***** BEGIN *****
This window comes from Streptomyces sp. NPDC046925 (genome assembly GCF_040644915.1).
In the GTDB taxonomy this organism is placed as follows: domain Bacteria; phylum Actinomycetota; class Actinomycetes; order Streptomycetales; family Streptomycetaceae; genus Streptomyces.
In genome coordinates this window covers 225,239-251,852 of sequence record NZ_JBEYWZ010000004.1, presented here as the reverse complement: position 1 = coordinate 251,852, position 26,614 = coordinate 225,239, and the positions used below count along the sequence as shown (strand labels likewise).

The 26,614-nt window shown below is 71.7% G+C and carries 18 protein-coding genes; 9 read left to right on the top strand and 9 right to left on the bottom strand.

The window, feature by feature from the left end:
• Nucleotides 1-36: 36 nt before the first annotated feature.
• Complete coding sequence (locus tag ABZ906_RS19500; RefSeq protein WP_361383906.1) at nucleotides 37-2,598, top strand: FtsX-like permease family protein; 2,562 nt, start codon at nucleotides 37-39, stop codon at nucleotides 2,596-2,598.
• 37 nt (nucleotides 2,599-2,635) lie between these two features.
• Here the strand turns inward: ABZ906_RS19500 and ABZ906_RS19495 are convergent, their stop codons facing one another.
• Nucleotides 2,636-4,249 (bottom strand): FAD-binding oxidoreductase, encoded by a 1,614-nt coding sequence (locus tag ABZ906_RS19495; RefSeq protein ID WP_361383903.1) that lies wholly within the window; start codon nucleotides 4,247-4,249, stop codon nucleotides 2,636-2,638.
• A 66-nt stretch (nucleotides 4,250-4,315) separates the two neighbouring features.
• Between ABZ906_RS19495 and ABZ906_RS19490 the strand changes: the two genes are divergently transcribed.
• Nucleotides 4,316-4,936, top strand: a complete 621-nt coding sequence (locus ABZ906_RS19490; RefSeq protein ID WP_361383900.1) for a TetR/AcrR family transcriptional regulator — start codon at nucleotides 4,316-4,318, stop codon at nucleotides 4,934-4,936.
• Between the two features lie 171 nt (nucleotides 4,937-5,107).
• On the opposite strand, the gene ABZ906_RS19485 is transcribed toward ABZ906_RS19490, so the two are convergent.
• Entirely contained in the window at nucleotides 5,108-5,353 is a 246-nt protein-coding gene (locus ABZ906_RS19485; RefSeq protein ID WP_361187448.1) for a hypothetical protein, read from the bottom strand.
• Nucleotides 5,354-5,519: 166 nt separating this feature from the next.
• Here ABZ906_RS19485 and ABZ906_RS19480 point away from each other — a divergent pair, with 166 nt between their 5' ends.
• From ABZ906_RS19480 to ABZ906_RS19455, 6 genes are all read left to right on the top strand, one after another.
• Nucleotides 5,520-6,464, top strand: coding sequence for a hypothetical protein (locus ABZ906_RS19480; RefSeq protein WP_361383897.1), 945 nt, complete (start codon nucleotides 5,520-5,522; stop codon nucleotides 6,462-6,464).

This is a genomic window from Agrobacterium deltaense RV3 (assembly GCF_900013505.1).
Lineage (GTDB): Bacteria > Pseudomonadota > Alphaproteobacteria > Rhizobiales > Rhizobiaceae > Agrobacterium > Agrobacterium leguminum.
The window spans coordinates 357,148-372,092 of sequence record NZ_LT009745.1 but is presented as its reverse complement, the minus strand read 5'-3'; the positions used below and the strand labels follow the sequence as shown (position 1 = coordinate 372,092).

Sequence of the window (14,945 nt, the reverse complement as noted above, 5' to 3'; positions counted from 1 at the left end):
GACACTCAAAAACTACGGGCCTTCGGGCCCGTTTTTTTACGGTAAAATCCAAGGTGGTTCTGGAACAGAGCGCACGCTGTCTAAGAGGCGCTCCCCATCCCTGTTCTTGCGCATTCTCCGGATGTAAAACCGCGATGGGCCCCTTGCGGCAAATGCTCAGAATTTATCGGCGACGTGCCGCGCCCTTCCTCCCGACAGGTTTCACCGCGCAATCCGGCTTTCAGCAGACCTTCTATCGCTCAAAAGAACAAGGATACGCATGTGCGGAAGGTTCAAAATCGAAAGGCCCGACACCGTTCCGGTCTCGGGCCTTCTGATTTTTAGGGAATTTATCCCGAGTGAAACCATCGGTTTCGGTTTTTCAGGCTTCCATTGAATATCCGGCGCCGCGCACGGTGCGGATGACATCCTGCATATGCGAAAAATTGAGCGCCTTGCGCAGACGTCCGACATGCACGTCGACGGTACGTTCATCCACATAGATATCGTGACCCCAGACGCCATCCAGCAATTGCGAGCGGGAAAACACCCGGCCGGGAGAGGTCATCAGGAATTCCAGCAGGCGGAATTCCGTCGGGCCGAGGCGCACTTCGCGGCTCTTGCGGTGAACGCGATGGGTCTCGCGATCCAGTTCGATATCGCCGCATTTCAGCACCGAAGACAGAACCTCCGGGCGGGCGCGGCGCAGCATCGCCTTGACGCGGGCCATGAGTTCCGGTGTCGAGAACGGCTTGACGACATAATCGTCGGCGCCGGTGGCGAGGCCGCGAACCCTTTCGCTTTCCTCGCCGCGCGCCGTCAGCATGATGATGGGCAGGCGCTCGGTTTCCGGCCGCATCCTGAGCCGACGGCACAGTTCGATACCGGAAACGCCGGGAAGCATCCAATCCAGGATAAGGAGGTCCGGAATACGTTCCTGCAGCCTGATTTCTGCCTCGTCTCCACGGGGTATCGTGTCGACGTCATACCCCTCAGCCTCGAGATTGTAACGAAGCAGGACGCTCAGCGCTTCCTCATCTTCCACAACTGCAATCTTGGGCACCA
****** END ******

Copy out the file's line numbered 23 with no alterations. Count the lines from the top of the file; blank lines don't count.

The window spans coordinates 357,148-372,092 of sequence record NZ_LT009745.1 but is presented as its reverse complement, the minus strand read 5'-3'; the positions used below and the strand labels follow the sequence as shown (position 1 = coordinate 372,092).